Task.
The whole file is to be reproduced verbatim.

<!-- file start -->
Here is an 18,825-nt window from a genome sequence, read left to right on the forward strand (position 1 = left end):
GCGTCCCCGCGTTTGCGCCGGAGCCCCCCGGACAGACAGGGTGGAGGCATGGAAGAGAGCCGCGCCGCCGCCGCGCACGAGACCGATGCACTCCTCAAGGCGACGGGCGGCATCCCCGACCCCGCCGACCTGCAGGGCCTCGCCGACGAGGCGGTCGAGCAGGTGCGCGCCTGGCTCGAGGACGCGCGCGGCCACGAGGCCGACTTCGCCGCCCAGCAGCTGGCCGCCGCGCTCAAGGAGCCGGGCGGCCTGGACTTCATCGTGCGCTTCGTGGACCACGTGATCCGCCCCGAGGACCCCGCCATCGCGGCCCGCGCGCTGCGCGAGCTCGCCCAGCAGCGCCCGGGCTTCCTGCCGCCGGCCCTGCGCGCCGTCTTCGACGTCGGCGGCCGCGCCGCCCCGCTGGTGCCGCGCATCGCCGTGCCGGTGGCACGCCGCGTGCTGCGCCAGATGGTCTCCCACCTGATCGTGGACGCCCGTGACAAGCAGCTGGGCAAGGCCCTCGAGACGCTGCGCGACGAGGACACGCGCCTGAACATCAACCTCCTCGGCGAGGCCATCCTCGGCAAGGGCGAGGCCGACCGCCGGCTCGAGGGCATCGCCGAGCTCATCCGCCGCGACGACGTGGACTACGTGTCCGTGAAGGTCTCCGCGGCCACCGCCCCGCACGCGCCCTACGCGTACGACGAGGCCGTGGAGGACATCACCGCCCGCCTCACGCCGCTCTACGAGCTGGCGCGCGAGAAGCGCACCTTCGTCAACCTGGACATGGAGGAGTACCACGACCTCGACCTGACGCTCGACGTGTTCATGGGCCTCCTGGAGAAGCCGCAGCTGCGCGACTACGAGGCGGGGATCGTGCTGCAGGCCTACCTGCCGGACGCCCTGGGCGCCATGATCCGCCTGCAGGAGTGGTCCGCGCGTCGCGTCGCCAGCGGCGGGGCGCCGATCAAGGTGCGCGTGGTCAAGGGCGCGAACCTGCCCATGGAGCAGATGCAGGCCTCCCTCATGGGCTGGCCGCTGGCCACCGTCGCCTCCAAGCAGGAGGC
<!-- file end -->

Here is an 18,825-nt window from a genome sequence, read left to right on the forward strand (position 1 = left end):
GCGTCCCCGCGTTTGCGCCGGAGCCCCCCGGACAGACAGGGTGGAGGCATGGAAGAGAGCCGCGCCGCCGCCGCGCACGAGACCGATGCACTCCTCAAGGCGACGGGCGGCATCCCCGACCCCGCCGACCTGCAGGGCCTCGCCGACGAGGCGGTCGAGCAGGTGCGCGCCTGGCTCGAGGACGCGCGCGGCCACGAGGCCGACTTCGCCGCCCAGCAGCTGGCCGCCGCGCTCAAGGAGCCGGGCGGCCTGGACTTCATCGTGCGCTTCGTGGACCACGTGATCCGCCCCGAGGACCCCGCCATCGCGGCCCGCGCGCTGCGCGAGCTCGCCCAGCAGCGCCCGGGCTTCCTGCCGCCGGCCCTGCGCGCCGTCTTCGACGTCGGCGGCCGCGCCGCCCCGCTGGTGCCGCGCATCGCCGTGCCGGTGGCACGCCGCGTGCTGCGCCAGATGGTCTCCCACCTGATCGTGGACGCCCGTGACAAGCAGCTGGGCAAGGCCCTCGAGACGCTGCGCGACGAGGACACGCGCCTGAACATCAACCTCCTCGGCGAGGCCATCCTCGGCAAGGGCGAGGCCGACCGCCGGCTCGAGGGCATCGCCGAGCTCATCCGCCGCGACGACGTGGACTACGTGTCCGTGAAGGTCTCCGCGGCCACCGCCCCGCACGCGCCCTACGCGTACGACGAGGCCGTGGAGGACATCACCGCCCGCCTCACGCCGCTCTACGAGCTGGCGCGCGAGAAGCGCACCTTCGTCAACCTGGACATGGAGGAGTACCACGACCTCGACCTGACGCTCGACGTGTTCATGGGCCTCCTGGAGAAGCCGCAGCTGCGCGACTACGAGGCGGGGATCGTGCTGCAGGCCTACCTGCCGGACGCCCTGGGCGCCATGATCCGCCTGCAGGAGTGGTCCGCGCGTCGCGTCGCCAGCGGCGGGGCGCCGATCAAGGTGCGCGTGGTCAAGGGCGCGAACCTGCCCATGGAGCAGATGCAGGCCTCCCTCATGGGCTGGCCGCTGGCCACCGTCGCCTCCAAGCAGGAGGC